New Zealand

Auckland short-term rental market looking “bullish” for summer

With two million people vaccinated and strict lockdowns to end, Kiwis pent-up demand to travel looks set to burst

After a strong June-July which saw 73 percent and 79 percent occupancy levels, respectively, across its entire property portfolio before the latest round of COVID-induced lockdowns bit, Auckland-based The Urban Butler is confident New Zealanders’ pent-up travel demand will set the scene for a bullish summer performance for the local short-term rental sector.

CEO, Jon Lawry said his company, like everyone else in the Auckland short-term rental market, had been hit hard by the latest round of lockdowns.

“Prior to the onset of COVID, our business consisted of approximately 50-60 percent domestic and 40-50 percent international, mostly Australians, depending on time of year.

But luckily for The Urban Butler, its overall business has been sustained by one property where his company has had a foothold since late last year.

That property is Auckland’s multi-award winning The Pacifica, at 57 storeys currently the tallest residential tower in New Zealand and positioned at the very top of Auckland’s high end residential accommodation offering.

Originally set to include a six-floor hotel when opened last year, The Pacifica’s floor plan was converted to commercial real estate at the start of COVID.

The building boasts 275 apartments, 70 percent of which are resident-occupied, including a two-story Super penthouse, the price for which at $42m eclipses the previous $38.5m house price record set in 2014.

An opportunity in mid-2020 saw The Urban Butler being awarded the opportunity to exclusively manage apartments and today, the company is in the process of on-boarding more properties in anticipation of the anticipated travel boom. 

Mr Lawry said that initially there were concerns from residents when the company first took on management of the rental properties.

“The residents’ perceptions as to what we intended with short-term rentals were poor,” he said.

“But a ‘meet and greet’ function where we outlined exactly what we intend doing could not have gone better. The residents were extremely grateful we made the effort to meet them and that we intended to become a part of their community, which we have done.

“Giving them even further peace of mind, we’ve even gone to the extent of installing special noise monitors linked to our property management software and if noise from the guests we are managing ever rises above a certain level, we get an alert and then it’s up to us to act.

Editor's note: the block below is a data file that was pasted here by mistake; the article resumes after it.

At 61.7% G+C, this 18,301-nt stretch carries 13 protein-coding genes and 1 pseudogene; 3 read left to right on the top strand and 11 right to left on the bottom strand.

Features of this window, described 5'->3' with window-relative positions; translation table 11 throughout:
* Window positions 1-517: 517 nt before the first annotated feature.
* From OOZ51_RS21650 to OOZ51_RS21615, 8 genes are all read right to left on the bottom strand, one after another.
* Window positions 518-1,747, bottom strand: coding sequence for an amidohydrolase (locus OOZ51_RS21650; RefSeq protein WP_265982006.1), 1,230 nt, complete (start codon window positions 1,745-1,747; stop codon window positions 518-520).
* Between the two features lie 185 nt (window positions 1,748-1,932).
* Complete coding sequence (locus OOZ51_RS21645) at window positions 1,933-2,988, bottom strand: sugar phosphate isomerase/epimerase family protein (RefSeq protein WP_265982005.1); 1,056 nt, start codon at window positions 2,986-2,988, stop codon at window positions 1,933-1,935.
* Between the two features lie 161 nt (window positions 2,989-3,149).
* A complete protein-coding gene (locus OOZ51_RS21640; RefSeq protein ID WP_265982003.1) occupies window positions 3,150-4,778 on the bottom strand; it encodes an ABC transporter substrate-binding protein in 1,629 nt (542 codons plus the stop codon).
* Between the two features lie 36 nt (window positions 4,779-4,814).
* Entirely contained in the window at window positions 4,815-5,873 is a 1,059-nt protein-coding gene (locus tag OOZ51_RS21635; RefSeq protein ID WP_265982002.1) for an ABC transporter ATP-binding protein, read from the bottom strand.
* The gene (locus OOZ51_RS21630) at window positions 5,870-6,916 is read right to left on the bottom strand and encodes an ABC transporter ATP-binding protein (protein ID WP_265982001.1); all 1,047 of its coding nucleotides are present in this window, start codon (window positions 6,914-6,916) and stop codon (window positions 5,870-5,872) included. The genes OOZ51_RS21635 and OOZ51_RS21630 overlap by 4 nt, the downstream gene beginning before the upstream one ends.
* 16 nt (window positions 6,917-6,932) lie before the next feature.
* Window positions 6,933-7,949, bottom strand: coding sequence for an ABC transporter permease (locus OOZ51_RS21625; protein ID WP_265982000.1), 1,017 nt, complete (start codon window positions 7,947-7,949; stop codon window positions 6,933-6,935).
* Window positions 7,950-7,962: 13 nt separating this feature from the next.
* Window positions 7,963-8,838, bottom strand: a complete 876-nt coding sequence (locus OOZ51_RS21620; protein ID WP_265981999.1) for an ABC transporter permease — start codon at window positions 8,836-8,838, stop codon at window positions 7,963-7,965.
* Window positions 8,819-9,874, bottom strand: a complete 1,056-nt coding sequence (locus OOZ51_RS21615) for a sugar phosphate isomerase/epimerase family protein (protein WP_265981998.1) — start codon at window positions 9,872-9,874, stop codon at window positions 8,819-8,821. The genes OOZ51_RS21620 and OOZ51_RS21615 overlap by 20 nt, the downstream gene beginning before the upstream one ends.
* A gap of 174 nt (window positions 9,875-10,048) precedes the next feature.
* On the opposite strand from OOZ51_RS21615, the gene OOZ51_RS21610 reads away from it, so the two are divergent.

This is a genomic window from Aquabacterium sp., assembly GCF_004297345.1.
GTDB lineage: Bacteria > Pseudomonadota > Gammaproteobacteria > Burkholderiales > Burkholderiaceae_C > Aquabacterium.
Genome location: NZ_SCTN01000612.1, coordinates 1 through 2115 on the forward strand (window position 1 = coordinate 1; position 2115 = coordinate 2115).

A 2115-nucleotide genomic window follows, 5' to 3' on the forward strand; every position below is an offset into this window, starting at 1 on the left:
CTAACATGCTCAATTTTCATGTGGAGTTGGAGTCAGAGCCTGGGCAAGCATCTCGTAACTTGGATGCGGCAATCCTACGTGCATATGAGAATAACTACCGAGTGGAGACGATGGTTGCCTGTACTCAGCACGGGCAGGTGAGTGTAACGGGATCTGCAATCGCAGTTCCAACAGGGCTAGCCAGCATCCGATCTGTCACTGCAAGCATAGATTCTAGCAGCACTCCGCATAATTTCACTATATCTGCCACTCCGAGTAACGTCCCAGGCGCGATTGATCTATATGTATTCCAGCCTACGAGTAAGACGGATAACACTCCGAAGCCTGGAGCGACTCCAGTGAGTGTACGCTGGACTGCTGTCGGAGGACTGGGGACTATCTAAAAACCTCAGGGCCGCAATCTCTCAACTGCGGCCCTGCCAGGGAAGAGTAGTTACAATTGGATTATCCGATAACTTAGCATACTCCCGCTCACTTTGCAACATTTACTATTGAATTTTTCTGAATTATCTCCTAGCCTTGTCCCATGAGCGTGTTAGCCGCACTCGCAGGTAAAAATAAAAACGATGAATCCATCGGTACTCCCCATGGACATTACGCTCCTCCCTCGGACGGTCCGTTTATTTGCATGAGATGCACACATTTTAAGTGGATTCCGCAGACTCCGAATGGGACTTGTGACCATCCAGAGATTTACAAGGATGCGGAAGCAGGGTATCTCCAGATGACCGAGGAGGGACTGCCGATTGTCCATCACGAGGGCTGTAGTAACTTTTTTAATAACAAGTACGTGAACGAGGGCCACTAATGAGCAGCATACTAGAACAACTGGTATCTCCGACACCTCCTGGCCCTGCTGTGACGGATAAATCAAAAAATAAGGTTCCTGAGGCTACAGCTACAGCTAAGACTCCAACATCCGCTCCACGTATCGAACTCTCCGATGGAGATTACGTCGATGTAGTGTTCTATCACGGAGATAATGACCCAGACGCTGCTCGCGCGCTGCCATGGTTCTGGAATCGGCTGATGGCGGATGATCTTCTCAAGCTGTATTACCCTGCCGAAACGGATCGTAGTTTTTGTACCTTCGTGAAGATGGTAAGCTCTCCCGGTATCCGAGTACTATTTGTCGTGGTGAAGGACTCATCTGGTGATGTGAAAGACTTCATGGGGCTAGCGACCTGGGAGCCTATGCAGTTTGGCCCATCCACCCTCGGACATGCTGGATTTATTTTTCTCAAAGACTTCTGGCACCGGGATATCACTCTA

“That in itself has given the residents a great deal of confidence in us and our business.”

Mr Lawry said there was no question business at The Pacifica, which has seen some rentals extend up to three months, had sustained the company through lockdown.

“We are planning to expand the number of properties we currently manage in the building and working closely with the building’s management and residents in what we see is very much a partnership,” he said.

“It’s also very much a learning process and one where we have learned to apply our already extensive hospitality and customer service experience to even better effect,” he said.

The Urban Butler’s property portfolio currently encompasses 30-plus properties extending across Auckland from the CBD to Grey Lynn, Wynyard, Freemans Bay and Britomart.

“We are taking a softly-softy approach to expansion, developing partnerships with all stakeholders including our owners and building managers and learning from them as to how we can operate better,” Mr Lawry said.

“The plan is to continue to focus on Auckland and to polish what we do while picking up similar properties to those we already have on offer.”

With some two million New Zealanders now vaccinated, around 48 percent of the eligible population, and the government announcing its plans to phase out strict lockdowns going forward, Mr Lawry said he was confident strong pent-up demand for travel boded well for the accommodation sector, particularly in Auckland.

“Since February 2020, the number of properties available for short term rentals in Auckland has halved and this will create a supply shortage once the lockdowns ease and start to move around. We want to get into a position to service this pent-up demand as much as possible,” he said.

“We are confident based on June-July trends that we will still see an unprecedented demand for travel and accommodation even with purely domestic travellers.

“Once the borders open New Zealand will be the bolt hole of the world and of course Auckland being voted the ‘World’s Most Liveable City’ indicates there will be high demand.”

 

Mike Parker-Brown

Mike Parker-Brown is a UK-trained and qualified journalist and an award-winning travel communicator with more than 30 years experience. Since 2002, Mike has worked as a freelance writer and PR consultant providing his services to major organisations in Australia and internationally in the tourism, aviation, hospitality, recruitment and export marketing sectors.

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